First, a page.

Trauma

Move on From Trauma and Choose to Be Happy

We don't have to let traumatic experiences darken the rest of our days.

Posted Dec 10, 2019

klimkin/Pixabay
Source: klimkin/Pixabay

Some of us have been through a lot. Maybe you’ve experienced significant depression, anxiety, trauma, or loss. Perhaps you, like some others I know, have not had just one but multiple adverse childhood experiences.

I’m taking a course right now that focuses on the connection between traumas of various kinds and chronic health conditions (I’m not sharing specifics about the course until I’ve completed it, as I’d like to properly vet it first). Much of it focuses on the habitual thoughts, emotions, and behaviors that insidiously hijack your brain and way of life after you’ve been through something really difficult. 

These start out as survival mechanisms. The brain or body develop these as coping or protective tactics when we’re going through something really challenging.

The problem is, they stick around after the urgent need has ended. They cripple us. A cloud hovers over our lives. We get so used to it, we hardly notice how dark things have gotten.

Some of us, on a deep level, haven’t fully absorbed that the threat, trauma or terrible event is behind us. We are safe. We don’t have to keep carrying it with us from moment to moment. (Note: This isn’t the case for everyone, as some people are tragically exposed to ongoing trauma, but I’m speaking here to those of us for whom the trauma has passed.)

I have experienced a variety of difficult life events, and multiple kinds of mental health challenges (anxiety, depression, burnout, PTSD). I’ve come a long way from the hardest days, and love to teach others about a hope-filled, whole-person approach to mental health.

That said, until I took this course I didn’t realize how much those previous traumatic experiences were still affecting me, day to day. Unexpected events of the last decade, that had piled on top of other things from my past, had shaken me more deeply than I'd realized.

I was shocked to discover that there were all kinds of things I was avoiding (though when questioned, I would brush it off, as if it was normal or no big deal). There were still lots of things that triggered me. I’d just gotten used to living that way. To adjusting myself and my life to all of that.

As part of this course, I took a closer look at my thoughts and mindset. Really close.

A subtle, Eeyore-like negativity had crept in about life (as a result of the difficult experiences). Fundamentally, my outlook toward life had been changed. 

I haven’t been clinically depressed or anxious in years. I have a good life, that I enjoy. But I’ve been looking out at life through a dirty window. One that hadn’t been cleaned in years. The more negative things that I experienced, the dirtier it got. I got used to functioning at a high level, while squinting through my grimy windshield.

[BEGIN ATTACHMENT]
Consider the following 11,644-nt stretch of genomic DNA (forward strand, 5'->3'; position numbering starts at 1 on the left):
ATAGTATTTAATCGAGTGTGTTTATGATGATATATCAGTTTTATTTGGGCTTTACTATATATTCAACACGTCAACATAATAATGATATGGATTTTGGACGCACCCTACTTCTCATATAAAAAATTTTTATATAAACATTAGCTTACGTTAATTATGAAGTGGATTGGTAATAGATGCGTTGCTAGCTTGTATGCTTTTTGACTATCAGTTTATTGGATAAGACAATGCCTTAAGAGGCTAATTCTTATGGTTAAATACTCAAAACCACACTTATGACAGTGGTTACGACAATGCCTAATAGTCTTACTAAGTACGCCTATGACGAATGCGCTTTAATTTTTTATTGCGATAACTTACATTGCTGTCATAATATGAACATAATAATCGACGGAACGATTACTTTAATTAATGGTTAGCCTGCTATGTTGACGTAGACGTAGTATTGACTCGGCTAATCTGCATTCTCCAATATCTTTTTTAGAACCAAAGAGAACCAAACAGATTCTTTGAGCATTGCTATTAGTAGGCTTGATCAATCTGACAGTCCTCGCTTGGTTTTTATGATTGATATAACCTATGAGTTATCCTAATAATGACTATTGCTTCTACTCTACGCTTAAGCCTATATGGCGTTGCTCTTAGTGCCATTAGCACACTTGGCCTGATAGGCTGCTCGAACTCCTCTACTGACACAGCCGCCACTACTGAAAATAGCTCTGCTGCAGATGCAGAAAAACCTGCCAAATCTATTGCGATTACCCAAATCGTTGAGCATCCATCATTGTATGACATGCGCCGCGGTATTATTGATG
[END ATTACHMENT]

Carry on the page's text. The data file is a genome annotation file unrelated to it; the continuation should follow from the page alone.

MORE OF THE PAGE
The premise of the course I mentioned, is that after you experience a type of trauma (this can be physical, emotional, physiological, etc.), your limbic system holds on to the memory and develops all sorts of reactions and strategies to protect you. In case it happens again. Your fight or flight system gets activated. All the time.

This may serve an adaptive, protective purpose in the short term (if you’re in actual danger). For many of us, this heightened limbic activity never gets turned off. Our brain has gotten cross-wired, and we react with fear or stress to things that shouldn’t feel threatening.

We live within a chronic stress response. We’re haunted by a constant vague sense of fear. We continue to be restricted by thoughts, behaviors, emotions, and reactions that were conditioned by exposure to the trauma. Long after the trauma is gone.

There is a heaviness that remains. A sense of restriction, of loss of freedom, of loss of joy. We’re weary of it all. Something has happened to us, and we—and our world—will never be the same again.

That doesn’t have to be our truth. That’s what I’m discovering. Our brains are exceptionally “plastic” (able to remodel and adapt). You can permanently shift (read: heal) a brain that has become used to being hypervigilant, to identifying as a victim, to feeling unsafe, to feeling sad and grieved about all that has gone wrong.

We can wipe clean those grimy windows and wake ourselves up to the beauty and positive truth that’s all around us. Intentionally. Over, and over again. As a new way of life. We can bring our brains forward with us, into the truth of today’s safe reality. We can embrace freedom and hope again.

Just because bad things have happened along the way, doesn’t mean we have to stay stuck in what happened. We can choose to think differently. To react differently. To interpret our world differently. To see our futures differently.

We can choose to be happy. We can leverage the good and joyful things in our lives, to re-teach our brains how to embrace joy again.

This isn’t meant to judge someone who is struggling, in a “pull up your socks” kind of way. I would never diminish the reality of what you’ve been through—or how hard it may still be, right now.

But there is hope. Our brains are so capable of change and of healing. Your traumatized brain doesn’t have to stay that way. You can find your way back to yourself again.

Hopefully, this been encouraging to you. There is a neuroscientific foundation for all of this; it isn’t just wishful thinking.

© Copyright 2019 Susan Biali Haas.